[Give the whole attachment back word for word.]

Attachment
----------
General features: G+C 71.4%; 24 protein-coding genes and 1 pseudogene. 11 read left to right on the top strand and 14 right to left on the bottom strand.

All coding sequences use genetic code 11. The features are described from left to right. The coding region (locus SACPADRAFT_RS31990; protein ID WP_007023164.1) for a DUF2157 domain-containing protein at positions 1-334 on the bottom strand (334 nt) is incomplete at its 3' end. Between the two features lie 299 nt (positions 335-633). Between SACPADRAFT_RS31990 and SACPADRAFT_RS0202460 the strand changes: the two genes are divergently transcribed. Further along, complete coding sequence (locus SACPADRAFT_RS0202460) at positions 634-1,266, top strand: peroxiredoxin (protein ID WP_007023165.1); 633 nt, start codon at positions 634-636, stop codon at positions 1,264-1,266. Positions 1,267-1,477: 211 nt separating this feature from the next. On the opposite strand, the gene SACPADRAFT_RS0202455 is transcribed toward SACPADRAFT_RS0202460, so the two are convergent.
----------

General features: G+C 71.4%; 24 protein-coding genes and 1 pseudogene. 11 read left to right on the top strand and 14 right to left on the bottom strand.

All coding sequences use genetic code 11. The features are described from left to right. The coding region (locus SACPADRAFT_RS31990; protein ID WP_007023164.1) for a DUF2157 domain-containing protein at positions 1-334 on the bottom strand (334 nt) is incomplete at its 3' end. Between the two features lie 299 nt (positions 335-633). Between SACPADRAFT_RS31990 and SACPADRAFT_RS0202460 the strand changes: the two genes are divergently transcribed. Further along, complete coding sequence (locus SACPADRAFT_RS0202460) at positions 634-1,266, top strand: peroxiredoxin (protein ID WP_007023165.1); 633 nt, start codon at positions 634-636, stop codon at positions 1,264-1,266. Positions 1,267-1,477: 211 nt separating this feature from the next. On the opposite strand, the gene SACPADRAFT_RS0202455 is transcribed toward SACPADRAFT_RS0202460, so the two are convergent.